VHF: Input 146.1 MHz Output 146.7 MHz

UHF: Input 449.4 MHz Output 444.4 MHz

127.3 Hz CTCSS Tone


To Use Downtown VHF Receiver, transmit a 103.5 Hz CTCSS Tone

To Use Dames Point VHF Receiver, transmit a 127.3 Hz CTCSS Tone

Tone Decode Squelch, must pass 127.3 Hz CTCSS Tone.


The W4IZ repeater system allows operators, especially those using mobile and low-powered transceivers, to communicate reliably over longer distances.

W4IZ transmits from downtown Jacksonville on 146.700 and 444.400 MHz. A remote receiver on the Dames Point Bridge adds to VHF coverage.

The W4IZ repeaters are available for use by duly-licensed Amateur Radio operators. The VHF 146.7 MHz. repeater is analog FM while our UHF 444.4 MHz repeater includes analog and Yaesu digital voice.

Our technical committee includes hams who also work or have worked in commercial communications. Plus others who answer the call when "heavy lifting" is required.

W4IZ is always looking for volunteers. One need not have electronic experience to become involved. There are tasks for everyone regardless of license class or prior experience. Attend the next NOFARS meeting to volunteer.



The downtown W4IZ/R secondary receiver operates continuously. With lower antenna height, it is not quite as sensitive as the main Dames Point receiver. In some areas, better communications may result when the secondary receiver is selected.

The Dames Point main receiver requires users to transmit a 127.3 Hertz CTCSS tone and W4IZ's transmitter adds a similar tone to outgoing signals. Operators using a 127.3 Hz tone only access the Dames Point receiver.

To use the downtown receiver instead, transmit a 103.5 Hertz CTCSS tone (tone encode). Remember that the repeater transmitter will continue to use 127.3 Hz. If your receiver uses tone decode squelch, program it to accept 127.3 during receive--not 103.5 Hz. when using downtown. Or turn receive tone decode off.

HINT: Program a separate memory slot for 146.1 MHz plus 103.5 Hz CTCSS during transmit and 146.7 MHz plus 127.3 Hz. CTCSS during receive to use the downtown receiver.



**444.4 is now in multimode. It repeats ANALOG & DIGITAL C4FM on UHF

**Traffic on 146.7 or 444.4 (Analog Mode) will be transmitted on both repeaters. Digital Mode traffic on 444.400 DOES NOT retransmit on 146.7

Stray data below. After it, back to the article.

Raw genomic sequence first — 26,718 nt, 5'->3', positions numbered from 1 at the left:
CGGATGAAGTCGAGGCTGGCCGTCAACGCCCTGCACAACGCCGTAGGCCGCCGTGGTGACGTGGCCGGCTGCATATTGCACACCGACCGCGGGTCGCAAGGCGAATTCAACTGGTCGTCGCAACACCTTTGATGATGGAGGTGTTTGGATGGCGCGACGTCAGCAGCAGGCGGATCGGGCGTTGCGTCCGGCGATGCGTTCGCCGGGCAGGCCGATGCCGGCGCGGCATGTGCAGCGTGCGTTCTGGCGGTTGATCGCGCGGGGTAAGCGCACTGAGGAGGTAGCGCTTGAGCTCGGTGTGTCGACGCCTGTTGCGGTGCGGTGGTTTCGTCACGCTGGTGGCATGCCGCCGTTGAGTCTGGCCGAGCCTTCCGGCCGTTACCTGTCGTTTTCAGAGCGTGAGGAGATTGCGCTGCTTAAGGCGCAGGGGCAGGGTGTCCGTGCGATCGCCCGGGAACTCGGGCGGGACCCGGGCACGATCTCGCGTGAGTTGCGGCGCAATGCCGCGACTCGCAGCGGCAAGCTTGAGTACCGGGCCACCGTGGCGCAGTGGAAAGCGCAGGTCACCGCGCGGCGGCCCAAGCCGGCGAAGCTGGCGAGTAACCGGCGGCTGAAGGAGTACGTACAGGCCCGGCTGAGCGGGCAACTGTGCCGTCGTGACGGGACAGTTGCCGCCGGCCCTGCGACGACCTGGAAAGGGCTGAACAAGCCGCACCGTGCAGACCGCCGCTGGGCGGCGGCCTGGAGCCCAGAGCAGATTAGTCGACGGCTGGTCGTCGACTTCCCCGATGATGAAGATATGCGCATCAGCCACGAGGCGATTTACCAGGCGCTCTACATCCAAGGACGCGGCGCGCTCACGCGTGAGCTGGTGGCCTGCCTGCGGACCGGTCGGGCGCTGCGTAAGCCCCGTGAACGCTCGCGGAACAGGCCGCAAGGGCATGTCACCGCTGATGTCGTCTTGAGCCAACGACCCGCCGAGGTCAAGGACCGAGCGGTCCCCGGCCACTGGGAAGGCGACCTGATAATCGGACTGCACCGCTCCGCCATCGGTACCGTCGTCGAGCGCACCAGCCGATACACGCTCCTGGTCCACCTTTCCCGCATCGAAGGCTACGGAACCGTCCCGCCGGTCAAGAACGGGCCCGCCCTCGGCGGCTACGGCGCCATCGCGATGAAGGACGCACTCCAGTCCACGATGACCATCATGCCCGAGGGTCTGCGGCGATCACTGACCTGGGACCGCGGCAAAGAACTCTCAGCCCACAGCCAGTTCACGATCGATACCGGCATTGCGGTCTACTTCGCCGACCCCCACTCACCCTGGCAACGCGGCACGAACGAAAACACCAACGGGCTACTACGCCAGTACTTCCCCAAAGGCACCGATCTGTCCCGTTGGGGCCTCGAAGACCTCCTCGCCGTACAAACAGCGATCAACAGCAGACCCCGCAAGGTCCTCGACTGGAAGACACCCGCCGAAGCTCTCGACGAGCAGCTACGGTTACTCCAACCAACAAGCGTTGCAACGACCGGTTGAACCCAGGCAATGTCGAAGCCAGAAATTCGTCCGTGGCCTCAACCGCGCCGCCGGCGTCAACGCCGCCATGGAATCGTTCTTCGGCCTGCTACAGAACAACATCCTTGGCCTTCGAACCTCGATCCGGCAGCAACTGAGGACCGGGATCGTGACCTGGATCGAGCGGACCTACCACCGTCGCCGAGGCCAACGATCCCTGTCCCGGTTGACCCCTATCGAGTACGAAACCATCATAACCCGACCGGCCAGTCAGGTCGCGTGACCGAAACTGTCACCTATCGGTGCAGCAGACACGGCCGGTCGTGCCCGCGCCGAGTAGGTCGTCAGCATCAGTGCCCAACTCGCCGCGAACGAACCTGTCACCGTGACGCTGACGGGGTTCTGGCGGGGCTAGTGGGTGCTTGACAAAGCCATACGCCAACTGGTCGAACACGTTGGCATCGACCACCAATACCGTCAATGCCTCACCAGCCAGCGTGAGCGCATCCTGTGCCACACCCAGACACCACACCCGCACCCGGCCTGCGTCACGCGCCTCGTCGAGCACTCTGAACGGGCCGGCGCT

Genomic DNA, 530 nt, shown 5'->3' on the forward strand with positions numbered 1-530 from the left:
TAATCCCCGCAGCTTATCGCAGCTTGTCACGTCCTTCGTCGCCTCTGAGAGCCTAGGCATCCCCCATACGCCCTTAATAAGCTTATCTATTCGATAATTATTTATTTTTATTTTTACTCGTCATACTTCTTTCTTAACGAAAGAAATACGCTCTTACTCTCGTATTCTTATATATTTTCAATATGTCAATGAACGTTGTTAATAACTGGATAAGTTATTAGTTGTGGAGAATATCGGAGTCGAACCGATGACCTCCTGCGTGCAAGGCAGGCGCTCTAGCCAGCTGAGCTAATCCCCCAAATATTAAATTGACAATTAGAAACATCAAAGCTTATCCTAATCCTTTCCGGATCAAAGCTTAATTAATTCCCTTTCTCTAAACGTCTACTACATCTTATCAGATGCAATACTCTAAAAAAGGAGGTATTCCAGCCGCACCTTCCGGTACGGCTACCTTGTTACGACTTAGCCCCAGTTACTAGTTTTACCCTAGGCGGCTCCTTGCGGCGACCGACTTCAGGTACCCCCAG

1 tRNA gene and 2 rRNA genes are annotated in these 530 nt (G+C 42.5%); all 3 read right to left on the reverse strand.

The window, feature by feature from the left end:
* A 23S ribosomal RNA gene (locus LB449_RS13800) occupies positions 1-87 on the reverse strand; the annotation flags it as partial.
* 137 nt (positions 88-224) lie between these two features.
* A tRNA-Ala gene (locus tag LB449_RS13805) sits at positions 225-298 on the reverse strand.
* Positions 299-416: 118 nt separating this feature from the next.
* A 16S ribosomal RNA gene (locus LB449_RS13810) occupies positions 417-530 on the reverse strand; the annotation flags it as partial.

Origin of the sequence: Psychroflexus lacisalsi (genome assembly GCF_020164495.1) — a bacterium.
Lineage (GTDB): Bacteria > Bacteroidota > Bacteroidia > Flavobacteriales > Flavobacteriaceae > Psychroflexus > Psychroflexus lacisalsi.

**The Friday night nets on Echo Link CANNOT be accessed on 444.4, however these can be received on 444.4



NOFARS WWD Net----------------Monday 8:00PM

Duval ARES Net---------------Weds. 7:30PM

Worldwide Net (Via Echolink)--Friday 8PM



By Billy Williams, N4UF

It was one of the program topics at the January NOFARS meeting. In addition to sharing recent input received from members, I asked for suggestions for courteous operating on the W4IZ 146.7 MHz. repeater (and other area systems too).

Here are a dozen of the better suggestions:

(1) Don't tailgate. Leave a two or three-second pause often to allow others to announce their presence. Some repeaters have a roger beep to facilitate proper pauses. We have omitted the beep tone on W4IZ to reduce aural clutter.

(2) Somewhat related to (1), don't needlessly break in to ongoing conversations. If you wish to contact another operator by making a short call or have something to add to a conversation, just announce your call during a pause.

(3) Don't be a repeater roadhog. Avoid harangues and diatribes, especially on topics not related to Amateur Radio and electronics. Move to a simplex frequency or tune in AM radio broadcast talk shows. Some welcome phone calls from listeners. Assist them in filling airtime.

(4) Don't hijack conversations. Hijacking is just as annoying on a repeater as it is on an internet discussion site or in-person. A and B are talking...then C and D break in. C passes to D--probably changing the conversation subject. Then back to C....to D, etc. C and D are very poor and inconsiderate operators. a.k.a LIDS A and B are shut out.